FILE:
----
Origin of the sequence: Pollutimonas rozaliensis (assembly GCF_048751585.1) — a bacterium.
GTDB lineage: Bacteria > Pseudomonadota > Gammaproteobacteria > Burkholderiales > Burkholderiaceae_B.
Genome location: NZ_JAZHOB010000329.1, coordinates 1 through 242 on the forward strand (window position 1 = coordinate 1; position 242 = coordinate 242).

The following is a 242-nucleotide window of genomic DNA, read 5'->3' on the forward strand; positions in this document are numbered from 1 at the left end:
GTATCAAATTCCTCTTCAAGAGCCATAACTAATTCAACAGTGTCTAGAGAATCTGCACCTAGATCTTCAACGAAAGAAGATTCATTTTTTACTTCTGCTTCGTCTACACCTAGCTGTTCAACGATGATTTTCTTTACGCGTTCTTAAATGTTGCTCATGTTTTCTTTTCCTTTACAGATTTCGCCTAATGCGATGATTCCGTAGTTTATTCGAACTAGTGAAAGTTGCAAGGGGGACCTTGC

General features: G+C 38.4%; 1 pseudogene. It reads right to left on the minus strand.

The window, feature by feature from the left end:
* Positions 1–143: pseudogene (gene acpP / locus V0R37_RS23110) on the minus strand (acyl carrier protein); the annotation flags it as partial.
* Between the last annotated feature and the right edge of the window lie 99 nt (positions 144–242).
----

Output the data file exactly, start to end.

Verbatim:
Origin of the sequence: Pollutimonas rozaliensis (assembly GCF_048751585.1) — a bacterium.
GTDB lineage: Bacteria > Pseudomonadota > Gammaproteobacteria > Burkholderiales > Burkholderiaceae_B.
Genome location: NZ_JAZHOB010000329.1, coordinates 1 through 242 on the forward strand (window position 1 = coordinate 1; position 242 = coordinate 242).

The following is a 242-nucleotide window of genomic DNA, read 5'->3' on the forward strand; positions in this document are numbered from 1 at the left end:
GTATCAAATTCCTCTTCAAGAGCCATAACTAATTCAACAGTGTCTAGAGAATCTGCACCTAGATCTTCAACGAAAGAAGATTCATTTTTTACTTCTGCTTCGTCTACACCTAGCTGTTCAACGATGATTTTCTTTACGCGTTCTTAAATGTTGCTCATGTTTTCTTTTCCTTTACAGATTTCGCCTAATGCGATGATTCCGTAGTTTATTCGAACTAGTGAAAGTTGCAAGGGGGACCTTGC

General features: G+C 38.4%; 1 pseudogene. It reads right to left on the minus strand.

The window, feature by feature from the left end:
* Positions 1–143: pseudogene (gene acpP / locus V0R37_RS23110) on the minus strand (acyl carrier protein); the annotation flags it as partial.
* Between the last annotated feature and the right edge of the window lie 99 nt (positions 144–242).